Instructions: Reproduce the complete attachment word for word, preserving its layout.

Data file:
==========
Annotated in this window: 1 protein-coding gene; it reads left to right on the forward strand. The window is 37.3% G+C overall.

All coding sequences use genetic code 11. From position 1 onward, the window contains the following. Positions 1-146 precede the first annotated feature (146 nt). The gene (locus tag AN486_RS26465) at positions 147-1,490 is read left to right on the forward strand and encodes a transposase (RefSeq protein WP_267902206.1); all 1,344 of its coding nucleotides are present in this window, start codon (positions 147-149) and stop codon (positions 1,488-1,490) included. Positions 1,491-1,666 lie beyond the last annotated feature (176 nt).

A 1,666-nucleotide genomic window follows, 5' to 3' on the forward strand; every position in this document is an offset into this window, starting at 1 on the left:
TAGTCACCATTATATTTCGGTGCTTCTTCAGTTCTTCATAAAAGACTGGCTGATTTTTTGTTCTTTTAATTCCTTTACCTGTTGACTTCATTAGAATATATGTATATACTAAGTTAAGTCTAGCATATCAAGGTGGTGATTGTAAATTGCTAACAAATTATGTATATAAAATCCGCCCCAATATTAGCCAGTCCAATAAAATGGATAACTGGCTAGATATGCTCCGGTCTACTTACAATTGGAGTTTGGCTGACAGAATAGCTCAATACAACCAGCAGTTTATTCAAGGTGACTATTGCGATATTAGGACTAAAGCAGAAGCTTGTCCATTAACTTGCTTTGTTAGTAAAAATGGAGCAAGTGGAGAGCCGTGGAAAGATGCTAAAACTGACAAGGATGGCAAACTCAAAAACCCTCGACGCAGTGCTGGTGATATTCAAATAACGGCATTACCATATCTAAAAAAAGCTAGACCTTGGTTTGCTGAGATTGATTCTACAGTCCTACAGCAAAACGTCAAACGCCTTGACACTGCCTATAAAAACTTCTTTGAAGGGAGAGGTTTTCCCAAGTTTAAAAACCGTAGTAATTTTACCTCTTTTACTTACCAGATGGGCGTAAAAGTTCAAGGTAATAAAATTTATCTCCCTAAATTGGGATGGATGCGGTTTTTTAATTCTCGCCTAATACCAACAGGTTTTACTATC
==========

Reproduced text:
Annotated in this window: 1 protein-coding gene; it reads left to right on the forward strand. The window is 37.3% G+C overall.

All coding sequences use genetic code 11. From position 1 onward, the window contains the following. Positions 1-146 precede the first annotated feature (146 nt). The gene (locus tag AN486_RS26465) at positions 147-1,490 is read left to right on the forward strand and encodes a transposase (RefSeq protein WP_267902206.1); all 1,344 of its coding nucleotides are present in this window, start codon (positions 147-149) and stop codon (positions 1,488-1,490) included. Positions 1,491-1,666 lie beyond the last annotated feature (176 nt).

A 1,666-nucleotide genomic window follows, 5' to 3' on the forward strand; every position in this document is an offset into this window, starting at 1 on the left:
TAGTCACCATTATATTTCGGTGCTTCTTCAGTTCTTCATAAAAGACTGGCTGATTTTTTGTTCTTTTAATTCCTTTACCTGTTGACTTCATTAGAATATATGTATATACTAAGTTAAGTCTAGCATATCAAGGTGGTGATTGTAAATTGCTAACAAATTATGTATATAAAATCCGCCCCAATATTAGCCAGTCCAATAAAATGGATAACTGGCTAGATATGCTCCGGTCTACTTACAATTGGAGTTTGGCTGACAGAATAGCTCAATACAACCAGCAGTTTATTCAAGGTGACTATTGCGATATTAGGACTAAAGCAGAAGCTTGTCCATTAACTTGCTTTGTTAGTAAAAATGGAGCAAGTGGAGAGCCGTGGAAAGATGCTAAAACTGACAAGGATGGCAAACTCAAAAACCCTCGACGCAGTGCTGGTGATATTCAAATAACGGCATTACCATATCTAAAAAAAGCTAGACCTTGGTTTGCTGAGATTGATTCTACAGTCCTACAGCAAAACGTCAAACGCCTTGACACTGCCTATAAAAACTTCTTTGAAGGGAGAGGTTTTCCCAAGTTTAAAAACCGTAGTAATTTTACCTCTTTTACTTACCAGATGGGCGTAAAAGTTCAAGGTAATAAAATTTATCTCCCTAAATTGGGATGGATGCGGTTTTTTAATTCTCGCCTAATACCAACAGGTTTTACTATC